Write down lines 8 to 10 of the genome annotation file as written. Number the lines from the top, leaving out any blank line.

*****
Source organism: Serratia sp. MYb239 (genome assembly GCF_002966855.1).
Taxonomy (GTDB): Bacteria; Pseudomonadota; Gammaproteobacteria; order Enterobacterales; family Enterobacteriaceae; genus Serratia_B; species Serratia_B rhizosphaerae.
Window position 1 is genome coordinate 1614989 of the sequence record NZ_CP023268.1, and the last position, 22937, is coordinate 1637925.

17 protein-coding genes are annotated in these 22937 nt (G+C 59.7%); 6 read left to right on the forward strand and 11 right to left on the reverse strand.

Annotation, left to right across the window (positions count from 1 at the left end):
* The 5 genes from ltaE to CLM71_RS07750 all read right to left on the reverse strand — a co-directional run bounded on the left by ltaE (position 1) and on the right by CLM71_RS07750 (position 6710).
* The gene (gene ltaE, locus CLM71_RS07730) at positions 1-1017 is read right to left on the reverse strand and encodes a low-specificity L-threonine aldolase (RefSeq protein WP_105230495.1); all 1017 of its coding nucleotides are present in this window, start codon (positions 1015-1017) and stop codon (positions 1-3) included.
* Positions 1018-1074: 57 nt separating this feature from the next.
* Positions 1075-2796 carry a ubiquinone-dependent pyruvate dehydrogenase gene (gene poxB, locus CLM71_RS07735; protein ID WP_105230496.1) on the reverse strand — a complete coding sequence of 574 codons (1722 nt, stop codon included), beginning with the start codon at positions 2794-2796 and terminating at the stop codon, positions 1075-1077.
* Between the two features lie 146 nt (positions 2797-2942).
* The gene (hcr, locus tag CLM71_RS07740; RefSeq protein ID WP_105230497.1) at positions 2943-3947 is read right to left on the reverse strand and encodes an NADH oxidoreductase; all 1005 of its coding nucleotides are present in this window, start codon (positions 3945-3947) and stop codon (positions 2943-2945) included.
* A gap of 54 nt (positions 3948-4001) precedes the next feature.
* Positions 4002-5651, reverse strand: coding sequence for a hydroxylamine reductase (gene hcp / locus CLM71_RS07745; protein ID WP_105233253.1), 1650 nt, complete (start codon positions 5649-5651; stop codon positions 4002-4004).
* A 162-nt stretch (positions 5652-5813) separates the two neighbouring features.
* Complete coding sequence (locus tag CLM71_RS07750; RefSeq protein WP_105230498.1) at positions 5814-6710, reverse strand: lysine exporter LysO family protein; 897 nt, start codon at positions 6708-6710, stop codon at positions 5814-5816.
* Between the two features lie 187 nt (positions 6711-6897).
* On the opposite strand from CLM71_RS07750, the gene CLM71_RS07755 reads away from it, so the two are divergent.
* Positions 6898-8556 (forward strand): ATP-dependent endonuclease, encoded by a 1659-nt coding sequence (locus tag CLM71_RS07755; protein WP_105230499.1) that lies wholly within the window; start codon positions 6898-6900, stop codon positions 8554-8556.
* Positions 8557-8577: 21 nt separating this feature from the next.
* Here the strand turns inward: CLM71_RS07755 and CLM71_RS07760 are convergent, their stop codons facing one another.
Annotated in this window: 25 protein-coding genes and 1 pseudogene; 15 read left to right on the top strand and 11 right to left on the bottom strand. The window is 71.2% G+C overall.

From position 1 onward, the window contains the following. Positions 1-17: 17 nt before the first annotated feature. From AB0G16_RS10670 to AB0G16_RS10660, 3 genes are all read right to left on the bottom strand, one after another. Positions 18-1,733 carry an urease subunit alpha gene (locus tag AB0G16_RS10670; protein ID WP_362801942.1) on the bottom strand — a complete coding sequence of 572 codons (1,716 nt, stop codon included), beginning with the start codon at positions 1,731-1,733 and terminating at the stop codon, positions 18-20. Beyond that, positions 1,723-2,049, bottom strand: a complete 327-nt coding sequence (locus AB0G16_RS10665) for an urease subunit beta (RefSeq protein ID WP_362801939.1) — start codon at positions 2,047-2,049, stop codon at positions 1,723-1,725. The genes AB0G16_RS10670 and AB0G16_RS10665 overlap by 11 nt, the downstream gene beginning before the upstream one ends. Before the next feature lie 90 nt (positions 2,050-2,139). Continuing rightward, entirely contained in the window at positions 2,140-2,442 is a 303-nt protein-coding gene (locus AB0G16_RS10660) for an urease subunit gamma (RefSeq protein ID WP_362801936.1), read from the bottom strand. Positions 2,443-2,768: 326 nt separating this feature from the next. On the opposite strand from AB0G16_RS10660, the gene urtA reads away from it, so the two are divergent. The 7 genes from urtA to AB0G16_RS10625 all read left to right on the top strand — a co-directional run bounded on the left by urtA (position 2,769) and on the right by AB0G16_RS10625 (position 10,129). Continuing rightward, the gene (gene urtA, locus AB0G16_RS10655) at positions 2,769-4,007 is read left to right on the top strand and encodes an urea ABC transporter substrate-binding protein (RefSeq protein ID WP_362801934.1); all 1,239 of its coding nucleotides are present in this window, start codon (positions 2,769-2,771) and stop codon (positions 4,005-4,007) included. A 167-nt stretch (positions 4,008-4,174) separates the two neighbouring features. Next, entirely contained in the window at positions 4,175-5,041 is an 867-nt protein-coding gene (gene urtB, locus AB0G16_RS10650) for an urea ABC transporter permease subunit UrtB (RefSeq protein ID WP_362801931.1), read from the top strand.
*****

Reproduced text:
* Positions 1018-1074: 57 nt separating this feature from the next.
* Positions 1075-2796 carry a ubiquinone-dependent pyruvate dehydrogenase gene (gene poxB, locus CLM71_RS07735; protein ID WP_105230496.1) on the reverse strand — a complete coding sequence of 574 codons (1722 nt, stop codon included), beginning with the start codon at positions 2794-2796 and terminating at the stop codon, positions 1075-1077.
* Between the two features lie 146 nt (positions 2797-2942).